Is IBM Presaging the Death of Strategic Thinking?

IBM delivered a rare miss in their quarterly numbers, and a significant one at that.  While the company seemed to focus on execution issues and delays in getting contracts signed rather than the usual macro-economic conditions tech vendors like to blame, I think the problems are deeper for IBM.  And for the rest of the space.

From the first, at least according to our surveys that began in 1982, IBM has led the vendors in the strategic influence they exercise on customers.  In the last decade, though, IBM has steadily declined in influence.  They opened this century with enough influence from mid-sized businesses to enterprises to drive projects over even combined opposition.  Now they can barely drive them without opposition, and of course opposition is mounting.  Worse for IBM, their influence is concentrated almost completely in the enterprise space.  You can see that in their numbers; hardware sales of mainframes were strong and everything else was weak.  “Everything else” represents the hardware classes that are suitable for the larger and broader market.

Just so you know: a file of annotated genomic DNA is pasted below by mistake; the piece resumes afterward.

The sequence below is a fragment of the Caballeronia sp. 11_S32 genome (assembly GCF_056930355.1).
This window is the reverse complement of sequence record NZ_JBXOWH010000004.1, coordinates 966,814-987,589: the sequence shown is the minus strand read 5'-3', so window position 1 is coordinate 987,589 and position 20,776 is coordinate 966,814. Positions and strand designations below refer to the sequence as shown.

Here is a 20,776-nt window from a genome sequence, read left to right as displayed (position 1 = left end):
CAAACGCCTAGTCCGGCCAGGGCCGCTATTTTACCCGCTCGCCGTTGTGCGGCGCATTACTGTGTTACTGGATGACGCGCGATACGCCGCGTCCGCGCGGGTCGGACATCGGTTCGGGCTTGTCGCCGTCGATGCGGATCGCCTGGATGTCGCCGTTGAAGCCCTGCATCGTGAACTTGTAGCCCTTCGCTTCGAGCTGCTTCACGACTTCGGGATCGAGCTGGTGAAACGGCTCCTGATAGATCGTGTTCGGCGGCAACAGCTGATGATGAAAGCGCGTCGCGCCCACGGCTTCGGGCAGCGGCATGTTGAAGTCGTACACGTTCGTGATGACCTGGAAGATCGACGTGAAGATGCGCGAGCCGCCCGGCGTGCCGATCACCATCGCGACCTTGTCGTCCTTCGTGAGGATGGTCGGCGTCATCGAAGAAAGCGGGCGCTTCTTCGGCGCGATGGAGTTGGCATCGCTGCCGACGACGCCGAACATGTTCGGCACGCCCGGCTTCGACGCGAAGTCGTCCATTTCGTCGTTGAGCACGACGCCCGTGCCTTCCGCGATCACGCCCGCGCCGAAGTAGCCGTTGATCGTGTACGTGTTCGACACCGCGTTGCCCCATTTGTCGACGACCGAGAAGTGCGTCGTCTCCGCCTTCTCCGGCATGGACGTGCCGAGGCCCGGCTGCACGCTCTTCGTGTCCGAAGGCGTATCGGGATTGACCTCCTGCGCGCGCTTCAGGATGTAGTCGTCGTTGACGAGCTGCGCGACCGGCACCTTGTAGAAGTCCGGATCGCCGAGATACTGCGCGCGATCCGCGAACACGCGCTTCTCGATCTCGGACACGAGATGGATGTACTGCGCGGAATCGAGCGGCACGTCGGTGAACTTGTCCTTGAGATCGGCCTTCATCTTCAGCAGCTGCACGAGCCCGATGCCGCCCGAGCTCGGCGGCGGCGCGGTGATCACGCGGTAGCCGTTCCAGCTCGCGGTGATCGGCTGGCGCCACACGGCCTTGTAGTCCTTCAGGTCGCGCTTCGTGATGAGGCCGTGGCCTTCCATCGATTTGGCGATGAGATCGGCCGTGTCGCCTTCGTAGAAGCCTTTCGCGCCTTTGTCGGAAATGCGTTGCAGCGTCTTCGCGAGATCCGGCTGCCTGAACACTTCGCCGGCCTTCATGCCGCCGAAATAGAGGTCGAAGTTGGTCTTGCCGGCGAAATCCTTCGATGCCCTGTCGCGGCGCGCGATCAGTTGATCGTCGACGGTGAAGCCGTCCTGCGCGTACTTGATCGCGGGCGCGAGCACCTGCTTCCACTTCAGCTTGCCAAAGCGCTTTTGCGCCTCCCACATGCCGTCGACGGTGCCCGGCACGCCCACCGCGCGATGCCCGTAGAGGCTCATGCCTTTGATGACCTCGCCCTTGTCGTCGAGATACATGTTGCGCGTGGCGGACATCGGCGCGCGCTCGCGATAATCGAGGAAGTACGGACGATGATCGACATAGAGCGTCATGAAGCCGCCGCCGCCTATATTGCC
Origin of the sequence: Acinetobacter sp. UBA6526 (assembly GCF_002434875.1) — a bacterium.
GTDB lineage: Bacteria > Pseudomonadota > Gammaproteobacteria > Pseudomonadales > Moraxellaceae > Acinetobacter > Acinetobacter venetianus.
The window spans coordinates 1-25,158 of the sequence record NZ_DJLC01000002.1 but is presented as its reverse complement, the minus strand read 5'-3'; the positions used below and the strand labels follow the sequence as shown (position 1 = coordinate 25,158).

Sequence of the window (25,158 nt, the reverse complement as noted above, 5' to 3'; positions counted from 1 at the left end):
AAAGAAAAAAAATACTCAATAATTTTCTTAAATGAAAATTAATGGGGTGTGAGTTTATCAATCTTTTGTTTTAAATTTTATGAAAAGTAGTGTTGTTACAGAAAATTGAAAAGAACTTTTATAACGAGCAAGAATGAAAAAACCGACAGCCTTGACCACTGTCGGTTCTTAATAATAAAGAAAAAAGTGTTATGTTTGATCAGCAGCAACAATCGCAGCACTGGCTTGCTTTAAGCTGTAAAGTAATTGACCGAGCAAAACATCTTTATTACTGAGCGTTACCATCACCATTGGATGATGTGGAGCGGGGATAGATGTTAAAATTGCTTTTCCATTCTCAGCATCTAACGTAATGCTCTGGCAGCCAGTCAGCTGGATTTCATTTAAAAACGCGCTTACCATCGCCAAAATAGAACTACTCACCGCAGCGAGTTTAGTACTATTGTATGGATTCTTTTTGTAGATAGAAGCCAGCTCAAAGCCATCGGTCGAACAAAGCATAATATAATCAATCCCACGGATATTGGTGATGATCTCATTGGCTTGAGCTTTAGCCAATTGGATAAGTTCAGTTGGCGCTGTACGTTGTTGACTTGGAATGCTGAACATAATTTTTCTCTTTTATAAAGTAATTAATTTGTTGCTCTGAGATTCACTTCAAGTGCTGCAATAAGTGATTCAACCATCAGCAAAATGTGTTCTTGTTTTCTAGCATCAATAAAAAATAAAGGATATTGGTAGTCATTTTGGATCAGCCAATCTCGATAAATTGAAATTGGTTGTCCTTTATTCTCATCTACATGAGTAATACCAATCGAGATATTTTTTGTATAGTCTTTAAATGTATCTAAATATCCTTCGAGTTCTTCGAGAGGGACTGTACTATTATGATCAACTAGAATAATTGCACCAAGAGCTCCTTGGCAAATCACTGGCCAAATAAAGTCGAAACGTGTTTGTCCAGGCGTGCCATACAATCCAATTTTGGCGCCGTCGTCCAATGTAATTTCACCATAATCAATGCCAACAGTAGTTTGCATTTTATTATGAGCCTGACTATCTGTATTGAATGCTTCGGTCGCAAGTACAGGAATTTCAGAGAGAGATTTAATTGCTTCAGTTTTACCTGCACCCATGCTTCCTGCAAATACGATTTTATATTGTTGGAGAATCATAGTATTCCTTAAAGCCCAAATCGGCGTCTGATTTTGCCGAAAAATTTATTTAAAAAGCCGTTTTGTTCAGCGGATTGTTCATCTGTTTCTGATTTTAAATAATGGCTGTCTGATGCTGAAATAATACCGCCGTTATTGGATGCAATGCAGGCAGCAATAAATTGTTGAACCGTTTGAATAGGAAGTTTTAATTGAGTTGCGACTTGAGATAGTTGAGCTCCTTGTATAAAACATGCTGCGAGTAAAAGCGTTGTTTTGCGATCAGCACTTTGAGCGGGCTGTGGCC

What’s responsible for this?  IBM, once the bastion of business-speak, is now seen as being able to articulate its message only to professional IT cadres.  Integrators told us that IBM can’t address the SMB space at all, even in marketing/advertising terms.  Absent marketing articulation, nobody can do anything at the sales level except play defense, and that’s what’s happening.  And you always lose eventually by playing defense.

Digging into IBM’s numbers and their call, you also catch the disquieting truth that some of the key components of their software strategy are losing steam.  Lotus, of all groups, turned in the best growth for them.  WebSphere, which absolutely has to be the framework whereby IBM would introduce new productivity paradigms, had once gained better than 20% and is now into single digits.  But it was hardware that dragged IBM down; only mainframes were above water for the quarter, and Lenovo has confirmed that IBM is looking to sell off its whole x86 server business.   Too much competition, too little profit.

Frankly, this kind of quarter makes me wonder yet again what IBM is doing backing OpenDaylight.  You can’t make money selling hardware, says IBM’s quarter.  You certainly can’t make money selling open-source software.  So do they plan to link a losing hardware business to free software to boost profits?  Somehow that seems illogical.  Do they plan to do what I suggested regarding OpenDaylight, which is to commoditize the lower part of the SDN market and focus on building the upper layers?  If they do, they need to have a lot more value to offer above the SDN controller, and I’m not sure where they think they’ll get it.  NFV is an example of a clear new-server-and-software application area, and yet Intel seems more aggressive with SDN/NFV positioning than IBM is.